"We can be the first to wait. We might be at a disadvantage. We might not be able to impress the guests as well with our knowledge, but we will be able to be present in the moment."

 

Waiting is a painful discipline for teenagers who make plans on the fly and expect to get a text response within minutes, if not seconds. (To be fair, not all teenagers want everything instantly.) Impatience dogs adults, too.

A friend’s daughter announced she was going off Facebook. She was just too available, all the time She wanted to wait to talk with friends until they were “in the flesh” at school. Over lunch last week a friend shared that two of the four adults with whom she was out sharing a meal had their PDAs tucked under the table ready to check the stock market.

We’d all benefit from waiting. We’d have more time to engage life more deeply, to listen to our beloveds more closely, and to come to know God and ourselves more lovingly. I suspect that many of us realize this. Still, we hurry our days. So, if impatience makes us worse off, why don’t we stop?

Economists have a word for behavior that on the individual level makes sense, but ceases to do so collectively, called the “fallacy of composition.” For example: Suppose you are at a football game. The person in front of you obstructs your vision ever so slightly, so you stand up to see better. The person behind you can no longer see, so she stands up. Now the person behind her can’t see, and the person behind her, and so on. The dominos continue to fall until everyone is standing and no one can see any better than when they were sitting. No one is better off. In fact, everyone is worse off, because standing takes more energy to sustain.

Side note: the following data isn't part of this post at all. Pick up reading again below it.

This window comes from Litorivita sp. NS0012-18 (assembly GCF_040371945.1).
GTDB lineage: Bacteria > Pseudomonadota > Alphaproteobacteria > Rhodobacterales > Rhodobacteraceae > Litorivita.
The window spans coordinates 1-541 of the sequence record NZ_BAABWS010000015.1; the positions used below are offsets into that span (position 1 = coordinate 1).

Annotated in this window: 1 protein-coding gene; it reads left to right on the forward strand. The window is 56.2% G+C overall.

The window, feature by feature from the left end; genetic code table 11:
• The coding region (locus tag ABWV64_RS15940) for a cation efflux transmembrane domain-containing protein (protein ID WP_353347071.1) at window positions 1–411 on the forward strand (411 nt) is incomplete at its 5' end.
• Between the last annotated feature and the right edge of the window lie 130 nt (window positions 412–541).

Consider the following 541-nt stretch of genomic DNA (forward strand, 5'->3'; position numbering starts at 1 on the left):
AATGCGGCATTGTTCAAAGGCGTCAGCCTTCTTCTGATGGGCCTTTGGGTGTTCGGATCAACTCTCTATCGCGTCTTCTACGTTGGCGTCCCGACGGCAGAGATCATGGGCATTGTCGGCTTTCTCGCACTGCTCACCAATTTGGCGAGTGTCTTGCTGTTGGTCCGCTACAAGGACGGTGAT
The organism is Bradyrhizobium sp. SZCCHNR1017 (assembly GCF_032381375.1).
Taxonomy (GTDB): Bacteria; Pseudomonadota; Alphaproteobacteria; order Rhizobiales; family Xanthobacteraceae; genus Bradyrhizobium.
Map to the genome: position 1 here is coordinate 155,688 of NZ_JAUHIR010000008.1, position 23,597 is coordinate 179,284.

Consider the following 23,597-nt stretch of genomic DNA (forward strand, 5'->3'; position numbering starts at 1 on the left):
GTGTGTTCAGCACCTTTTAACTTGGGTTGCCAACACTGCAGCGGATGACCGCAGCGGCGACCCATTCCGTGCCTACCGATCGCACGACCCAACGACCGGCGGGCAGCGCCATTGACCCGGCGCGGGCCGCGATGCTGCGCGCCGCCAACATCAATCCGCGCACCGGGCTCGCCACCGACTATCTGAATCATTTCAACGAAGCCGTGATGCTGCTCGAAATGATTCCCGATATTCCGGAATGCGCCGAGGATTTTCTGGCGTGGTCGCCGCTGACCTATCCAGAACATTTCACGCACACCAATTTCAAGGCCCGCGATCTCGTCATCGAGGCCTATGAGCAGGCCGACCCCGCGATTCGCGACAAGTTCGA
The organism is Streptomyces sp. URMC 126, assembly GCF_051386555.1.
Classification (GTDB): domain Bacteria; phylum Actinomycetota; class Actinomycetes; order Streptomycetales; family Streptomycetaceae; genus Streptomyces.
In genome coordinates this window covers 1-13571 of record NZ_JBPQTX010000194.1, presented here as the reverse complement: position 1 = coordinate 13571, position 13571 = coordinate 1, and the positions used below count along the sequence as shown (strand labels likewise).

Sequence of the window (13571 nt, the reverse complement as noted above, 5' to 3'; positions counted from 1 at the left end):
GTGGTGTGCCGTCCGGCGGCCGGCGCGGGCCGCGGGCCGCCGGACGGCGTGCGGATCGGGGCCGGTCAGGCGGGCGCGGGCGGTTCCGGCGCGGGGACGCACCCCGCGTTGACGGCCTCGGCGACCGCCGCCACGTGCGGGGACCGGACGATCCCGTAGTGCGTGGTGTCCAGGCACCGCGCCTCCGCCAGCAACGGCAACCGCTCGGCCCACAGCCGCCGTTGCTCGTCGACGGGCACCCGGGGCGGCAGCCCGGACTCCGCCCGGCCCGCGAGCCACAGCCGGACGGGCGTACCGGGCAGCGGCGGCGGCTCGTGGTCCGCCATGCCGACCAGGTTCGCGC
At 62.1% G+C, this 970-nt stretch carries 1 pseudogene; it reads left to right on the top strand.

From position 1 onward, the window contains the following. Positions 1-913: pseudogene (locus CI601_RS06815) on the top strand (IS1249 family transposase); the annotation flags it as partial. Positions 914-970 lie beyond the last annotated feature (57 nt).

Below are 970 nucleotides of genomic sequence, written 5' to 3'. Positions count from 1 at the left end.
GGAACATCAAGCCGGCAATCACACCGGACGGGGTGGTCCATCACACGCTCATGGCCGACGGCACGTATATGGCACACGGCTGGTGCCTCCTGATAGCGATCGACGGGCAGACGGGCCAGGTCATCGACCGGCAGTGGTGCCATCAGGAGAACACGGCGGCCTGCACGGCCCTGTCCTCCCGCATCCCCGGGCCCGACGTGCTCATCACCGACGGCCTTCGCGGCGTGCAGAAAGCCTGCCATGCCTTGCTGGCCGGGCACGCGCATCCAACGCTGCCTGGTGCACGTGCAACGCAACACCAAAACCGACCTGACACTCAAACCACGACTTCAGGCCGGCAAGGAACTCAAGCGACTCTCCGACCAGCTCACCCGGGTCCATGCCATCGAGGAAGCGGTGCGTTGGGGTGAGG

What does this have to do with waiting? If you are the only one who isn’t instantly available or isn’t always trying to get there first, you’ll be behind the curve. Take the situation facing teenagers. If they aren’t on Facebook, entire conversations and perhaps social plans will have been made before school the next day. Those who waited to see one another the next day wouldn’t be “in on it.”  No one wants to be left out. And face it; we don’t want to be “on the out” either. If we want to be able to impress dinner table guests, we’d better have ordered our Amazon books with Prime purchases so we can read them sooner.

So, how do we stop this race? How do we slow down together? Shared rituals such as Advent are one way. If everyone slowed down, everyone would be better off with more time to savor and not be left behind. Christians are called to proclaim this gospel—that we put aside the urge to be the one to get ahead so that all might have enough. Waiting is a part of building the peaceable kingdom where the ox and the lion eat straw together and all have enough. Waiting is good news for everyone.

So back to the football analogy. If one person sits down at a football game he will no longer be able to see the game. If we all sit down everyone can see. We can be the first to wait. We might be at a disadvantage. We might not be able to impress the guests as well with our knowledge, but we will be able to be present in the moment. At the end of our waiting is a Savior, a light to the world who will reveal the peaceable kingdom to all.

As a family, commit to creating a practice of waiting together. Together, you will begin to create that blessing for all.  Use the example of a football game to acknowledge that waiting is difficult, but if we all wait together, everyone will be better off. No one would be behind the ball. One little sign of the peaceable kingdom will emerge. Advent is a time where the peaceable kingdom is breaking in. It is breaking in through us.

We are called to be the people who will sit down at the football game — to make that sacrifice to show a better way.  The way is hard, but we are assured that we are asked to be faithful. God will wait with us.

 


Jenifer Gamber, author of "My Faith, My Life" for teenagers and "Your Faith, Your Life" for adults, is a popular speaker on the topics of spirituality, prayer, and teen faith formation. She lives in Bethlehem, Pennsylvania.

 

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